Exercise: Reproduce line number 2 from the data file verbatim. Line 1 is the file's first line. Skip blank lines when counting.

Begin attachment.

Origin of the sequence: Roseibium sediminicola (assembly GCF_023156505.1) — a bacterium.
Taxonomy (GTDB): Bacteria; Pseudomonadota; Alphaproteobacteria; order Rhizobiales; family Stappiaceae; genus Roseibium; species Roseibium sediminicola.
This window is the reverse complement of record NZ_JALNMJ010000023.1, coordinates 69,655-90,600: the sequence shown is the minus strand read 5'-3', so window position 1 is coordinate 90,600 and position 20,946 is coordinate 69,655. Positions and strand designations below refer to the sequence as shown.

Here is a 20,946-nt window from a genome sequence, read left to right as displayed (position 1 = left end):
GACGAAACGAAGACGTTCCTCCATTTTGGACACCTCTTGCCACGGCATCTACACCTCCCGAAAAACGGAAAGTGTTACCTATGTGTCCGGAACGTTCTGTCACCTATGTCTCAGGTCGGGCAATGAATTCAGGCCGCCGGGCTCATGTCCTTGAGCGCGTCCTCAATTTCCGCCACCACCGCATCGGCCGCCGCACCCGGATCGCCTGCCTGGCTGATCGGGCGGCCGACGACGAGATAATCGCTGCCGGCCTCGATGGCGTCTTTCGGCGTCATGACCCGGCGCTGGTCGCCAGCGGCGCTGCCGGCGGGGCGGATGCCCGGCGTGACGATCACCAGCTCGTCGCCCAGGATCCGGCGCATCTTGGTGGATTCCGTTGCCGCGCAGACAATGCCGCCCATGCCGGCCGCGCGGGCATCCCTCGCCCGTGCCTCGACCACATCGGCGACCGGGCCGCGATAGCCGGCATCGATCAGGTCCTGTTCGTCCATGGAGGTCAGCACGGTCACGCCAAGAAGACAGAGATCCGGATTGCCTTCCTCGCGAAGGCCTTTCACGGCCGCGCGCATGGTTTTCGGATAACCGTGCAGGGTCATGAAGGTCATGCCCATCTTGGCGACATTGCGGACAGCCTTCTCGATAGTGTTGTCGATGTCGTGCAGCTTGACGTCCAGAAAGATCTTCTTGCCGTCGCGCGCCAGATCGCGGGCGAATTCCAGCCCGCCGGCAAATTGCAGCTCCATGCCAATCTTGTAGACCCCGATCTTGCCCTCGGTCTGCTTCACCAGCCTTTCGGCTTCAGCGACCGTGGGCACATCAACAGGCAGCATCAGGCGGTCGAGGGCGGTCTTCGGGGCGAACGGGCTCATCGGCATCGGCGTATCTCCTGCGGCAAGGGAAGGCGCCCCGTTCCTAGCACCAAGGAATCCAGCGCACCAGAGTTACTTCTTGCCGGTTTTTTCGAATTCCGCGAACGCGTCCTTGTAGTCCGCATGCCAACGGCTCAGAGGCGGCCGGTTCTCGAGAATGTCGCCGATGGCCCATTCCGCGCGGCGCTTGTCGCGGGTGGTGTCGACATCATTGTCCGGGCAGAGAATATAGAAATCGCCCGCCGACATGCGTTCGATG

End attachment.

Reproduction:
Taxonomy (GTDB): Bacteria; Pseudomonadota; Alphaproteobacteria; order Rhizobiales; family Stappiaceae; genus Roseibium; species Roseibium sediminicola.